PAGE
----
Matt LaFleur announced his third defensive coordinator in five years on Wednesday. His known interviews focused on young, lower-level assistants working in successful schemes and omitted high-profile incumbents like Wink Martindale, Mike Vrabel, and Bill Belichick. When former Baltimore Ravens DC Mike Macdonald accepted Seattle’s head coaching job, it looked like a major domino that would affect Green Bay’s vacancy. Two Baltimore position coaches were among the most heavily rumored names and on the known shortlist. But five hours later, ESPN’s Pete Thamel surprisingly reported that Boston College head coach Jeff Hafley would succeed the much-maligned Joe Barry.
“Much-maligned” has been a constant for recent Packers DCs, thoroughly predating LaFleur’s tenure. Many fans lightheartedly got a head start on what has typically followed this part of the cycle, tweeting, “Fire Hafley.” An inability to maximize defensive personnel was part of the ink that cast a stain of tragedy on Aaron Rodgers‘ Super Bowl window. But in typical Packers fashion, it suddenly feels like Jordan Love‘s championship window is wide open. If the third time is the charm for LaFleur, Hafley can go a long way toward exorcizing the demons that seem to haunt Green Bay each January.
Schematically, Hafley‘s approach appears to be a reversal from Joe Barry’s soft zone, blitz-allergic defense. Hafley has a man-heavy, aggressive scheme. It encourages press coverage because it disrupts timing and eliminates the route tree. That feels like excellent news for Jaire Alexander, who figures to get more one-on-one opportunities against the trio of bonafide No. 1 receivers in the NFC North – Justin Jefferson, Amon-Ra St. Brown, and D.J. Moore.
Alexander has expressed a desire for more autonomy regarding elite wideouts. Under Hafley, he appears poised to become every bit the menace on the field that his talent and flamboyance suggest that he should. Opposing quarterbacks have stayed mainly clear of Jaire Island. Hafley’s scheme will bring the island to their first read.
The secondary feels like the spot where we’ll see the most change. Hafley spent 14 years as a defensive backs coach at the collegiate and NFL levels before Ohio State, the crown jewel of his resumé, hired him as their defensive coordinator. Carrington Valentine played big and physical as a rookie seventh-rounder, and he figures to have a role as a press defender.
We don’t know if Eric Stokes can regain the speed and agility that made him a first-round pick just three years ago, but he flashed in his rookie season. Suppose Hafley employs the 4-3 look from his Ohio State and Boston College days. That would leave Keisean Nixon, who started at slot corner in 2023, on the outs. However, Brian Gutekunst said in his presser Thursday that “this is a 4-2-5 nickel league.” In other words, he won’t be building the team any differently than he has been.
The most important position the Packers must address this offseason is undoubtedly safety. It was a problem this time last year, but Gutekunst decided to allocate his capital on edge rusher, tight end, and receiver. He pressed his luck with former first-round pick Darnell Savage Jr., Rudy Ford, Jonathan Owens, Anthony Johnson Jr, and Savage had their moments, but none earned a permanent role. The need has only intensified after adding Hafley, who ran Cover-1 on an astounding 43.1% of plays last season. Cover-1 consists of man coverage with a single-high safety, so it requires an elite center fielder who can man that crucial role.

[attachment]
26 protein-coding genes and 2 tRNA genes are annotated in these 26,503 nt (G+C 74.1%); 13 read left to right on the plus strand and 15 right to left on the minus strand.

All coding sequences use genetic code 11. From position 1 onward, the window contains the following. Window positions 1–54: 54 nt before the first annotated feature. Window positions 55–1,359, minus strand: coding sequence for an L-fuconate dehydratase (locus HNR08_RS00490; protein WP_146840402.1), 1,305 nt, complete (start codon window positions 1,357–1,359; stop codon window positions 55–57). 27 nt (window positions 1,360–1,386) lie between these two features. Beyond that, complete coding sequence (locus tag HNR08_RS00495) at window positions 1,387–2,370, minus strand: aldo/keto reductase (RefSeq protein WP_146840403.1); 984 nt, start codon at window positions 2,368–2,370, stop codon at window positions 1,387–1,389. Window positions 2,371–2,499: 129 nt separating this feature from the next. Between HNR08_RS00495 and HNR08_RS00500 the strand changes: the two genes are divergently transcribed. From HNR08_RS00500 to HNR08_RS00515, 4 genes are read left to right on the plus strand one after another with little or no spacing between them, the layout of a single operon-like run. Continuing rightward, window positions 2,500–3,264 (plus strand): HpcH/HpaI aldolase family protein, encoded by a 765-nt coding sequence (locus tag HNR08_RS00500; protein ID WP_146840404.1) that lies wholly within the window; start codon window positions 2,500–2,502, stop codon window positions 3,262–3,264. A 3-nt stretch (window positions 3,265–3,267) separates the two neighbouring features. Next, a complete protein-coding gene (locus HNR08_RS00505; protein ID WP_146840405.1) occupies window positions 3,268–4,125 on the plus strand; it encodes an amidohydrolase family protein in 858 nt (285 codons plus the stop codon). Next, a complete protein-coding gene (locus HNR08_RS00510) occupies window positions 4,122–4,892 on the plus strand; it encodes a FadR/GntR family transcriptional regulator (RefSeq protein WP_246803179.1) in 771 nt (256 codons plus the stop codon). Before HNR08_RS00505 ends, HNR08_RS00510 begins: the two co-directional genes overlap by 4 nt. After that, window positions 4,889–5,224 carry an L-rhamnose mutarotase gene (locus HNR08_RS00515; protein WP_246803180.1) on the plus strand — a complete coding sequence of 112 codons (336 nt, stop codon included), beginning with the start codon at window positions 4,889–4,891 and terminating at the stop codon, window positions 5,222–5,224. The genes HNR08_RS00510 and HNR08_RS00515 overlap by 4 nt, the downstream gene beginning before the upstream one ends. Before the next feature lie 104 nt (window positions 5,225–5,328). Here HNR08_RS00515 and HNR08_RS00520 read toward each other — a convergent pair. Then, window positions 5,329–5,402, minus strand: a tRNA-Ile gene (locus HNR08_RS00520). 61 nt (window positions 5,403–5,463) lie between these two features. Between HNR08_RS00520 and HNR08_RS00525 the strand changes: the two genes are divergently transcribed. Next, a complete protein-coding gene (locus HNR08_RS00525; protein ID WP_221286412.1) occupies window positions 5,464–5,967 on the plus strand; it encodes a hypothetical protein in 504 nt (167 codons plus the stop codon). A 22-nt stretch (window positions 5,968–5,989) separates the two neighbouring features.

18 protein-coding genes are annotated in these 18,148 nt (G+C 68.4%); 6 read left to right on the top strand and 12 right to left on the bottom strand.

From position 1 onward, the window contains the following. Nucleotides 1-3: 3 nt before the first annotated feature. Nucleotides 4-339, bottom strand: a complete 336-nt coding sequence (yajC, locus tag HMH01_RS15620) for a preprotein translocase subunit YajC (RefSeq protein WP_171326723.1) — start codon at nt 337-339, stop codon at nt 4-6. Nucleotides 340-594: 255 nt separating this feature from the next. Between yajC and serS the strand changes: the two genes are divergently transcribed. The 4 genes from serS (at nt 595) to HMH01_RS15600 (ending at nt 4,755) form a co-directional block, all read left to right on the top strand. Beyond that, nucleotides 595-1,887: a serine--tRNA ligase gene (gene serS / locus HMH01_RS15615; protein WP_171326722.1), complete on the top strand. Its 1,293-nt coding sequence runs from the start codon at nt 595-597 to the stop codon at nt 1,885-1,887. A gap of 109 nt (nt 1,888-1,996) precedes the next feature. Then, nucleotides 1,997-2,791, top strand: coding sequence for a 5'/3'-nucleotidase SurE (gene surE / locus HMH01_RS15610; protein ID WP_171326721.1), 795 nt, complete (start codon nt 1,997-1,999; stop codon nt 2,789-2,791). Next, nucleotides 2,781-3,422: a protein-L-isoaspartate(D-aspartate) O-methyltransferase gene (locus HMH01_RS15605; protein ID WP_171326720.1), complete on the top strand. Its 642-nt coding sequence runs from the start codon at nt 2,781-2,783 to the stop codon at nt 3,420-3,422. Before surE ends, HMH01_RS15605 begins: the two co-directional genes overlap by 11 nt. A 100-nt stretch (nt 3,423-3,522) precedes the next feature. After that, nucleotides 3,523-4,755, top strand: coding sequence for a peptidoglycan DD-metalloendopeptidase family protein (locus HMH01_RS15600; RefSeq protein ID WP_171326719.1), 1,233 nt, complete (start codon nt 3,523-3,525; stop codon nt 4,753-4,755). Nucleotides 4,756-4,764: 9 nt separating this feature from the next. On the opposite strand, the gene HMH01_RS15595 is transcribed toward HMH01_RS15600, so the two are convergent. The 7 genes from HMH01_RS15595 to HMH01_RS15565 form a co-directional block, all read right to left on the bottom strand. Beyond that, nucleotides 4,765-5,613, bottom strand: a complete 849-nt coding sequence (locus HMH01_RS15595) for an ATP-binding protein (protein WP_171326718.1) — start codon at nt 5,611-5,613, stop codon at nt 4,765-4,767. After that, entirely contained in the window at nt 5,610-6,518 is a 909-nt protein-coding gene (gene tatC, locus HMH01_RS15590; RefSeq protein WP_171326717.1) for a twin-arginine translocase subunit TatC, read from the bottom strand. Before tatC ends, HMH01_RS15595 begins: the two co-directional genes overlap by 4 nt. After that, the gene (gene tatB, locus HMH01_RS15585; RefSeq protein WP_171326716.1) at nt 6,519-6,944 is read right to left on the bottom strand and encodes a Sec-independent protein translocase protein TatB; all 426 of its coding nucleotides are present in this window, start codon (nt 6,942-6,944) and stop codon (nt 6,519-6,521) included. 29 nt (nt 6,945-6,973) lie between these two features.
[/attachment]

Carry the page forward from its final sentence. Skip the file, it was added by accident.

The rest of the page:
Gutekunst is armed with more than enough draft capital to make a play for one of the top safeties on the board. He has all his picks, plus the New York Jets’ second due to the Rodgers trade and a third after trading Rasul Douglas to the Buffalo Bills at the deadline. Kamren Kinchens, Tyler Nubin, and Calen Bullock headline the class, but Kinchens is a versatile, athletic freak. There’s also free agency, where Antoine Winfield Jr. is the main attraction.
Discussing the open market has been a waste of time when the Packers trudged through salary cap purgatory. But Gutekunst made a rare remark at Thursday’s presser, proclaiming that he “doesn’t think we’ll shy away from adding impact players.” Not to mention, he shelled out for Adrian Amos and the Smith brothers in his first offseason at the helm. It’s not like we’ve seen him shop at the top of the market.
Fans can expect Hafley’s scheme to be an inversion of the soft-zone, blitz-allergic concepts that made the Packers horrifyingly ineffective on third downs. He will put corners in a position to play press-man coverage and impose their will on the outside. It makes sense for them to add to the room, given the long-term uncertainty about Valentine and Stokes. But there’s no question that Jaire Alexander will be every bit the menace he was born to be, should he stay healthy.
Safety was already important, but now it’s code red ahead of the first offseason of Love’s championship window. Many of the pieces are in place on the front seven. Like many preceding years, fulfilling expectations will come down to maximizing a unit with clear top-10 potential on paper. Perhaps Hafley can do what Pettine and Barry before him could not. Hopefully, the third time’s the charm.